I know only two things about Nick Mulcahy. He is the editor of the Irish business magazine Business Plus and he knows very little about corporate fraud.
I gleaned these facts after reading an article in the Irish Independent by Mulcahy in which he analyses the latest developments in the DCC/Fyffes case.
According to Mulcahy, ODCE ‘pressed the nuclear button’ when they asked the High Court to appoint an inspector to investigate DCC/Fyffes over allegations of insider trading.
Pressing the nuclear button or taking the nuclear option means taking an action of last resort. In other words, only taking the most serious action after all other avenues have been exhausted.
So what action did so called Irish regulatory/enforcement authorities take in relation to the €83 million fraud perpetuated by Jim Flavin of DCC before being forced to press the nuclear button?
Initially, not a damn thing. When it became obvious that something very strange had occurred on the Irish Stock Exchange (ISE) regarding DCC/Fyffes shares not a single Irish authority acted.
It was only when the London Stock Exchange, a regulatory agency operating from a functional jurisdiction, insisted that an investigation be carried out that the ISE finally took action.
The manner in which the ISE investigation was conducted has itself raised very serious questions regarding ethical and possibly illegal interactions between the ISE, DCC and the DPP. In the best traditions of ignoring suspected wrongdoing in Ireland, this aspect of the scandal has been practically ignored to date.
After the (suspect) ISE investigation was completed, again, nothing happened. The ISE, Irish police, Financial Regulator and the Government simply buried their collective heads in the sand.
It was only when Fyffes, fearing possible financial consequences if it failed to protect the interests of its shareholders, was forced to take a civil action against DCC that the case became active again.
It is entirely from this civil case and the publicity that it generated that the ODCE, possibly the weakest financial regulatory agency in the State, was embarrassed into taking action.
If the ODCE action is successful, and that is highly unlikely, and if it decides to punish DCC/Jim Flavin for any wrongdoing then that punishment will represent the absolute minimum action that the State can take in the case.
ODCE boss, Paul Appleby, knew that he hadn’t a hope in hell of a successful action if he was depending on his miniscule legislative power and resources. That’s why he scuttled over to the High Court and the Supreme Court when they were adjudicating on DCC/Fyffes, to make a pathetic plea to these courts to use their considerable powers to act against DCC/Flavin. His pleas were rejected out of hand.
As a last resort (and there’s certainly nothing nuclear about the effort) Appleby made a formal application to the High Court for the appointment of an inspector. The only advantage Appleby and ODCE will enjoy from this appointment is that their meagre resources will not be totally obliterated as they would have been if they were forced to take the action themselves.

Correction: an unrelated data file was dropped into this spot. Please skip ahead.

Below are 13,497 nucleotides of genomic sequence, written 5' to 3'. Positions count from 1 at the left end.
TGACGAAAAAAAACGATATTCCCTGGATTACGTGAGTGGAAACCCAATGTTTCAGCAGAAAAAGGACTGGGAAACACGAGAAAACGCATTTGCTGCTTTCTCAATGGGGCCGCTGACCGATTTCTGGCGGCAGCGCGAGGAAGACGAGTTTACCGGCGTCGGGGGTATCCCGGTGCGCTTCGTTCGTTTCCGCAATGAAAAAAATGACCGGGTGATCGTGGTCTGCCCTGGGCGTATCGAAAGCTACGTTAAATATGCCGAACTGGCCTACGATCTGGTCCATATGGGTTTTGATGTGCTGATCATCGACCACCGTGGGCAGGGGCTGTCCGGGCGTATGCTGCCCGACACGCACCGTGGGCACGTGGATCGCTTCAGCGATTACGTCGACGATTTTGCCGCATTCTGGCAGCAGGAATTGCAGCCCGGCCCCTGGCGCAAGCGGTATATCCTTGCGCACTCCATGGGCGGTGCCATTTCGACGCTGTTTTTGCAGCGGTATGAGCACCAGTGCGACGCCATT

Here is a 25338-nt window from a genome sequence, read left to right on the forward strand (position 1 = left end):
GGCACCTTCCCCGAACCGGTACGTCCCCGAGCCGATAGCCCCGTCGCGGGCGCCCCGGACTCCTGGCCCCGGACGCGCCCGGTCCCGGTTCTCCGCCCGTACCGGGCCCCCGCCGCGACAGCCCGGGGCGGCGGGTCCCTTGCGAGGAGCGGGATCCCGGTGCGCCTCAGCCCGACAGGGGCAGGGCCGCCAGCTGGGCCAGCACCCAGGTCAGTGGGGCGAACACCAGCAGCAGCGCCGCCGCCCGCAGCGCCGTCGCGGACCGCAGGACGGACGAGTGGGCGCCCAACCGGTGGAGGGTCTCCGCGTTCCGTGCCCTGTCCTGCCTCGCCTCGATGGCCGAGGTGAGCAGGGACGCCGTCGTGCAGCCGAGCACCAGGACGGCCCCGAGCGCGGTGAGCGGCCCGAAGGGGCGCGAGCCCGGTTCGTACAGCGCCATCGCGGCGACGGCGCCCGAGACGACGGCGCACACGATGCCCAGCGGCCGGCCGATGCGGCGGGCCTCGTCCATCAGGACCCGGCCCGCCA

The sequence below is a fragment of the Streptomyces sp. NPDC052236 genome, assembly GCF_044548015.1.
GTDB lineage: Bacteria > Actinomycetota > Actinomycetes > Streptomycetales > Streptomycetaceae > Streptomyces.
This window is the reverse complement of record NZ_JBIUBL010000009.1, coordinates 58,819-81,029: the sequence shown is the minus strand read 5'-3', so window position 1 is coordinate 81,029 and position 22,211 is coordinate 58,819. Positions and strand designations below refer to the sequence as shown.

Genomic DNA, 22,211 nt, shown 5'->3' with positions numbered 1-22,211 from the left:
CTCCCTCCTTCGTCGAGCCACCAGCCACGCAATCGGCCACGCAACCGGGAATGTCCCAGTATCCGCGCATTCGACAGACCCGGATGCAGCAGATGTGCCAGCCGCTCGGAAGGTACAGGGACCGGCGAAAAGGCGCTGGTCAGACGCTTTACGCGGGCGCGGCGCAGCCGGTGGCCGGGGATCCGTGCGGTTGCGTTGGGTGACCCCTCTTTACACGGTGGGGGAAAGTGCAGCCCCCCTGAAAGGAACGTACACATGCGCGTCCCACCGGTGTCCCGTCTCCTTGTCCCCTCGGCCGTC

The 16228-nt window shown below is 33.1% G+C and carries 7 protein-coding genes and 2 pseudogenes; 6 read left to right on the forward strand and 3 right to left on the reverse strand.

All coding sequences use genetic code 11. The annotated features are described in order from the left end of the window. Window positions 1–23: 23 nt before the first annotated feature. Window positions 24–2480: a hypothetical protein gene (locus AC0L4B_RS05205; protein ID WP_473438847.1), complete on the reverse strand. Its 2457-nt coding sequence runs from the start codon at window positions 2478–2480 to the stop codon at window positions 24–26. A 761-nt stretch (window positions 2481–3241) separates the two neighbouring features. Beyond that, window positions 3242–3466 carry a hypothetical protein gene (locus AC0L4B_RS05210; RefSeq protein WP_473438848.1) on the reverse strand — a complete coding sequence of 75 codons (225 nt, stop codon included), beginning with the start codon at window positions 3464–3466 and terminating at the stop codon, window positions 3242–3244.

So, what happens now? Well, the farce continues. The High Court inspector will take years to complete his investigation (The NIB investigation took six years).
ODCE then have the option of seeking to have those involved in the scandal disqualified from involvement in the management of a company (This is the absolute minimum punishment available to the State). This action will also take years (ODCE has only just completed action against those in the NIB scandal after years of legal wrangling).
By that time Jim Flavin and many others involved will have retired (and may even have died) and the whole matter will be seen as historical. It is an absolute certainty that those involved in the scandal will never be subject to a police investigation, will never be brought before a court to give an account of their actions, will never see the inside of a prison.
The Supreme Court found that Jim Flavin of DCC had engaged in insider trading involving sums of over €83 million. If the same finding was made in a functional democracy strong, immediate and effective action would have been taken by the police and all associated state enforcement/regulatory agencies.
If we are to judge by a recent and very similar insider trading case in the US, Flavin would now be serving a lengthy jail sentence, he would have been forced to repay his ill gotten gains; he would have had his substantial wealth seriously reduced by the imposition of hefty fines and forfeits.
Nick Mulcahy’s amateurish and naïve analysis of this case is an important factor in how white collar crime is dealt with in this country. Government and so called regulatory agencies will continue to ignore allegations of serious fraud until they are brought under strong pressure by well informed and persistent journalists.
Mulcahy’s silly ‘nuclear button’ conclusion is an indication of just how far away we are from that ideal situation.
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